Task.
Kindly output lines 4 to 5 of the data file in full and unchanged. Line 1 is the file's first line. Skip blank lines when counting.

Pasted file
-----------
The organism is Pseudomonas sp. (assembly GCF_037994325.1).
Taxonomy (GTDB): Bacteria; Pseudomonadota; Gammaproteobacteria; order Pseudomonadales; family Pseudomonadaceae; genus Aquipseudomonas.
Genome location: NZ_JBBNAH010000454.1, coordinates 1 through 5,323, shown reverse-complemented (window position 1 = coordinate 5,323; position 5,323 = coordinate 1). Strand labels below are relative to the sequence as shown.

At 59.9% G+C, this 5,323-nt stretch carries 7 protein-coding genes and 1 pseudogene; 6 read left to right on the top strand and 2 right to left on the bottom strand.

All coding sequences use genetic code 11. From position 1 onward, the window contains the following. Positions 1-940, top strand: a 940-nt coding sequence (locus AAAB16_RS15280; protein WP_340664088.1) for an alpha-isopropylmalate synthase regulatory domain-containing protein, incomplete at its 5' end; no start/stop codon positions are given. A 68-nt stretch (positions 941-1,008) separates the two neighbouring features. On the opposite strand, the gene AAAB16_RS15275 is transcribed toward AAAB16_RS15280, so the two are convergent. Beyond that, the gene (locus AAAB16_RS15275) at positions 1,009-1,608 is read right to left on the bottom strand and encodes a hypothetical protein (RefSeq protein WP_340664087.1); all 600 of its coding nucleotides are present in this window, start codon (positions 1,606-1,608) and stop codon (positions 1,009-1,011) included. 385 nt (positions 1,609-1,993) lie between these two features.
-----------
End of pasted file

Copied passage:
At 59.9% G+C, this 5,323-nt stretch carries 7 protein-coding genes and 1 pseudogene; 6 read left to right on the top strand and 2 right to left on the bottom strand.

All coding sequences use genetic code 11. From position 1 onward, the window contains the following. Positions 1-940, top strand: a 940-nt coding sequence (locus AAAB16_RS15280; protein WP_340664088.1) for an alpha-isopropylmalate synthase regulatory domain-containing protein, incomplete at its 5' end; no start/stop codon positions are given. A 68-nt stretch (positions 941-1,008) separates the two neighbouring features. On the opposite strand, the gene AAAB16_RS15275 is transcribed toward AAAB16_RS15280, so the two are convergent. Beyond that, the gene (locus AAAB16_RS15275) at positions 1,009-1,608 is read right to left on the bottom strand and encodes a hypothetical protein (RefSeq protein WP_340664087.1); all 600 of its coding nucleotides are present in this window, start codon (positions 1,606-1,608) and stop codon (positions 1,009-1,011) included. 385 nt (positions 1,609-1,993) lie between these two features.